• Watson, A., Lupton, D. and Michael, M. (2020) Enacting intimacy and sociality at a distance in the COVID-19 crisis: the sociomaterialities of home-based communication technologies. Media International Australia, online first. doi:
  • Lupton, D. (2020) Caring dataveillance: women’s use of apps to monitor pregnancy and children. In Green, L., Holloway, D., Stevenson, K., Leaver, T. and Haddon, L. (eds), The Routledge Companion to Digital Media and Children. London: Routledge, pp. 393-402
  • Lupton, D. (2020) The sociology of mobile apps. In Rohlinger, D. and Sobieraj, S. (eds), The Oxford Handbook of Sociology and Digital Media. New York: Oxford, online first. doi:10.1093/oxfordhb/9780197510636.013.15
  • Brice, J., Clark, M., & Thorpe, H. (2020). Feminist collaborative becomings: an entangled process of knowing through fitness objects, Qualitative Research in Sport, Exercise and Health, DOI: 10.1080/2159676X.2020.1820560
  • Newman, C., MacGibbon, J., Smith, A. K. J., Broady, T., Lupton, D., Davis, M., Bear, B., Bath, N., Comensoli, D., Cook, T., Duck-Chong, E., Ellard, J., Kim, J., Rule, J., & Holt, M. (2020). Understanding Trust in Digital Health among Communities Affected by BBVs and STIs in Australia. Sydney: UNSW Centre for Social Research in Health. Available at
  • Fox, B., Goggin, G., Lupton, D., Regenbrecht, H., Scuffham, P. and Vucetic, B. (2020) The Internet of Things. Report for the Australian Council of Learned Academies. Melbourne: ACOLA. Available at
  • Robards, B., Watson, A., Kirby, E., Churchill, B., & LaRochelle, L. (2020). Queering the Map: Physical traces and digital places of queer lives. AoIR Selected Papers of Internet Research, 2020.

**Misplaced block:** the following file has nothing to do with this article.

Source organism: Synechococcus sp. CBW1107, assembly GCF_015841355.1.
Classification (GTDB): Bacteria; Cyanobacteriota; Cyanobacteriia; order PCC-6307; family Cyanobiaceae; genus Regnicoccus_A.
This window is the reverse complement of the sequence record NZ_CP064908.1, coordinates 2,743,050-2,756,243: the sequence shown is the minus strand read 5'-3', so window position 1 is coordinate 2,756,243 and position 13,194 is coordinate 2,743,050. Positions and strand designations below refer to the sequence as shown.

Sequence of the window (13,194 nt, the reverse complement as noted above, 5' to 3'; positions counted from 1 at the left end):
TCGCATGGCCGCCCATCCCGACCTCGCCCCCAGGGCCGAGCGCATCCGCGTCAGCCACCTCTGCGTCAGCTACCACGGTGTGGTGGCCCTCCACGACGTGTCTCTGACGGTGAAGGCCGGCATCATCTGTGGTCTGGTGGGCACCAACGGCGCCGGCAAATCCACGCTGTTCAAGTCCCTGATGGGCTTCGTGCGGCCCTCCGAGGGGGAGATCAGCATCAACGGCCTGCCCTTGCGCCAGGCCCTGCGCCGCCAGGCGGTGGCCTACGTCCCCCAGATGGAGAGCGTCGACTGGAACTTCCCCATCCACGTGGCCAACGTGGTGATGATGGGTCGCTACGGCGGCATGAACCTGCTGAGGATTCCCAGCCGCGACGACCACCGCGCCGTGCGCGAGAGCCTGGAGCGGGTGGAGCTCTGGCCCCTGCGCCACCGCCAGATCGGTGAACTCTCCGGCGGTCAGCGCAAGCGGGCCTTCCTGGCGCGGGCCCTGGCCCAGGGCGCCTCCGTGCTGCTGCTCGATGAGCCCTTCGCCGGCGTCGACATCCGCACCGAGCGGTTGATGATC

• Byron, P., McKee, A., Watson, A., Litsou, K. and Ingham, R. (2020) Reading for realness: porn literacies, digital media and young people. Sexuality & Culture, online first.

Other Publications

Workshops and Presentations

  • Ash hosted a public online workshop on September 9 on “Social Science Fiction” as part of Social Sciences Week Australia. The workshop was supported by The Sociological Review and the Vitalities Lab, UNSW. The recording is available here.
  • Deborah delivered the keynote for UNSW’s Faculty of Arts and Social Sciences HDR conference on September 16
  • On October 2, Deborah gave an invited seminar presentation for San Francisco State University
  • Deborah was an invited member of the panel for Bold Thinking – Risky Business: The Politics of Preparing for a Pandemic, hosted by La Trobe University on October 13
  • Deborah gave the keynote address for the Data-Driven Culture Conference at the University of Turku on October 23
  • Ash was invited to speak at a November 5 seminar on autoethnography for the Postgraduate and Early Career Researcher sessions run by The Australian Sociological Association
  • On November 6, Deborah gave an invited seminar presentation for the University of Minnesota
  • Deborah delivered a keynote for the Lockdown: Mental Illness, Wellness and COVID-19 conference, hosted by Curtin University and the University of East London on November 17
  • On November 24, Marianne presented a paper at TASA’s 2020 conference titled ‘How movement comes to matter: Exploring the sensory atmospheres and embodied affects of physical activity during COVID-19’
  • Also on November 24, Deborah was an invited member of a plenary panel on Sociology and COVID-19 at the TASA annual conference
  • Ash was the chair of a plenary titled Sociological Insight for the Now Normal, part of TASA’s 2020 conference, on November 25
  • Deborah gave a keynote at the TASA Social Theory and COVID-19 conference on November 27
  • On November 30 Deborah gave an invited presentation to the Australian Academic of Technology and Engineering on the ACOLA Internet of Things report
  • Marianne gave an invited lecture on December 1 for the University of Toronto titled ‘Introduction to Post Qualitative Research’

Media Appearances

Finally, since our last newsletter, Ash completed her term as Secretary of TASA, Clare became a founding member of the TikTok Cultures Network and Marianne was invited to join the Annals of Leisure Research as an Editorial Board Member.


Published by Ash Watson

Sociologist and writer